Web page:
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Crit Rev Clin Lab Sci. 1992;29(3-4):307-41.

The role of neopterin as a monitor of cellular immune activation in transplantation, inflammatory, infectious, and malignant diseases.

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Institute for Medical Chemistry and Biochemistry, University of Innsbruck, Austria.


The accumulated knowledge about the organization and function of the human immune system contributes to a better understanding of the pathogenesis of most diverse disorders and is opening new avenues for therapeutic regimens. To gain further insight into the complex interactions within the components of the immune system, it has become increasingly necessary to develop rapid and simple methods to monitor the status of the immune system in patients. The determination of neopterin concentrations in human body fluids allows to investigate sensitively the cell-mediated immune status to be investigated with considerable sensitivity. In recent years it was shown that production and release of neopterin is inducible in human monocytes/macrophages by interferon gamma. Increased neopterin levels indicate endogenous formation of gamma interferon, and monitoring of neopterin levels therefore permits the activation status of the cell-mediated immune system to be examined. Neopterin concentrations in serum and in urine increase in parallel to the clinical course of infections with viruses, intracellular bacteria, and parasites. In patients with human immunodeficiency virus infection neopterin concentration in serum and urine is a significant predictor of disease progression, the statistical power being similar to CD4+ T-cell numbers. In patients with autoimmune disorders, neopterin levels correlate with the extent and the activity of the disease. Neopterin concentrations are also sensitive indicators of immunological complications in allograft recipients. In certain malignant diseases neopterin concentrations correlate with the stage of the disease and bear prognostic information. Results of neopterin measurements agree with the important role that the cellular immune system plays in these disorders.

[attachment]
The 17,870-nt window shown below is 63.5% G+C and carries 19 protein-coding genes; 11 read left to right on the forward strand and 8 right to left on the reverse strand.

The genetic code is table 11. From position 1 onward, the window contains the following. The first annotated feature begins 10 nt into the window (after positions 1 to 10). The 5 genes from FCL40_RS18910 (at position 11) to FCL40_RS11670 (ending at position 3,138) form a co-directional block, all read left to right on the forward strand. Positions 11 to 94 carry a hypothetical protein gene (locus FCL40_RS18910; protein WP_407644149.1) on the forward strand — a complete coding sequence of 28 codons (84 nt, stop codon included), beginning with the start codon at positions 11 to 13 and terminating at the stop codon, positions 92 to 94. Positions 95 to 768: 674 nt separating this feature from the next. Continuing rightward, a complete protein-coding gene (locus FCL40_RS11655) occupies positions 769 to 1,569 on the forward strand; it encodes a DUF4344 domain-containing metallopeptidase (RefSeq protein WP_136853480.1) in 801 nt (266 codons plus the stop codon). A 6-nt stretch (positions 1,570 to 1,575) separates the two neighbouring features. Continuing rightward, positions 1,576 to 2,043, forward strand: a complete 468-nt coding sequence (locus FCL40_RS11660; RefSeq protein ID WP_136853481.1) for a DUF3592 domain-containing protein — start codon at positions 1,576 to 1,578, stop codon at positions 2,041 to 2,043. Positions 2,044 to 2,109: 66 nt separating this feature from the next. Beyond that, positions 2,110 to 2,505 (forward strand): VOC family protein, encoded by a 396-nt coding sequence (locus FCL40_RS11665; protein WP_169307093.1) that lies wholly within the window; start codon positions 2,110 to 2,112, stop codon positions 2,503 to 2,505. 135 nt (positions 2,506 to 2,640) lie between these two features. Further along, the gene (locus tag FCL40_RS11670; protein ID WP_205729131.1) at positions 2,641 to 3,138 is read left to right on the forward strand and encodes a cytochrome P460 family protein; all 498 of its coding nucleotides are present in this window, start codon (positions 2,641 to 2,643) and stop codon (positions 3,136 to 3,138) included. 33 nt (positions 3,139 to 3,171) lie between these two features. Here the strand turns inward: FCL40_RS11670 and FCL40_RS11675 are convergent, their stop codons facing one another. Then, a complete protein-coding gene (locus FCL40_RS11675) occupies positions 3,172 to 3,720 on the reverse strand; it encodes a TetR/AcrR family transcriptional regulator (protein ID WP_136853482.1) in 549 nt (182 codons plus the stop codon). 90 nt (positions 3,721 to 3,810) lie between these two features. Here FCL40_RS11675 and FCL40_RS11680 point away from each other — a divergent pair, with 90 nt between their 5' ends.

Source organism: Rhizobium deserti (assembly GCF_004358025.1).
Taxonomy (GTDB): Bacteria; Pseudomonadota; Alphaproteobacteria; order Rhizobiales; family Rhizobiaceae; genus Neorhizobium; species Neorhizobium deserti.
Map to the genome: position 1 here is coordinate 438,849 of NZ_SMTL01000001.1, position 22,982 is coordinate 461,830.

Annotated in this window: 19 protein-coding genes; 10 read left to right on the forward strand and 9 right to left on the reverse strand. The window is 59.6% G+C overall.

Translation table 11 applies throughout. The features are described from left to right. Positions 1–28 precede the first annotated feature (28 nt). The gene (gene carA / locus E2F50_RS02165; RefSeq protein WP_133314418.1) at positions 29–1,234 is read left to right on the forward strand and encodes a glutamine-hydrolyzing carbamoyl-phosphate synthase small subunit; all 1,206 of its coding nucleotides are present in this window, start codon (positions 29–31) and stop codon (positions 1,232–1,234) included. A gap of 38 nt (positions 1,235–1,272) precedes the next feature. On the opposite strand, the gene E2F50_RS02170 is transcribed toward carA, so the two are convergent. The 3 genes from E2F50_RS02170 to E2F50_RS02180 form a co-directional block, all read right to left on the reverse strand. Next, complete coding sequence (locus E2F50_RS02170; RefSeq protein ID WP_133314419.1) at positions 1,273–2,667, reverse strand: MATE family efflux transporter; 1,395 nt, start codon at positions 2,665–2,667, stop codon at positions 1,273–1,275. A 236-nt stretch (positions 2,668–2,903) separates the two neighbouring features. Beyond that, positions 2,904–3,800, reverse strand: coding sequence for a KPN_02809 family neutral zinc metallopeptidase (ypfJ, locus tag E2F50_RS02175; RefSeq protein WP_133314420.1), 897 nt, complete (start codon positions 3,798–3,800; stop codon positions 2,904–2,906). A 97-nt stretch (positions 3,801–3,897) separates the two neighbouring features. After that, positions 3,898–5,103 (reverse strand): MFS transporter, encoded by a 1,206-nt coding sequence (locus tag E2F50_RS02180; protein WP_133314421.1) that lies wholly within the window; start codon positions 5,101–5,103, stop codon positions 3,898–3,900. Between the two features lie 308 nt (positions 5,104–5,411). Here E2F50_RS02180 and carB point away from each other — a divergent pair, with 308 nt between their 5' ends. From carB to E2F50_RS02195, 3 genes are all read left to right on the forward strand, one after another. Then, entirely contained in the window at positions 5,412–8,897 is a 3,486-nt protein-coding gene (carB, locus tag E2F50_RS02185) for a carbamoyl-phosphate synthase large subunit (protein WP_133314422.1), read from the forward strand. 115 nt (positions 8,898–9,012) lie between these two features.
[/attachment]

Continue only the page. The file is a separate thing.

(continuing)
[Indexed for MEDLINE]

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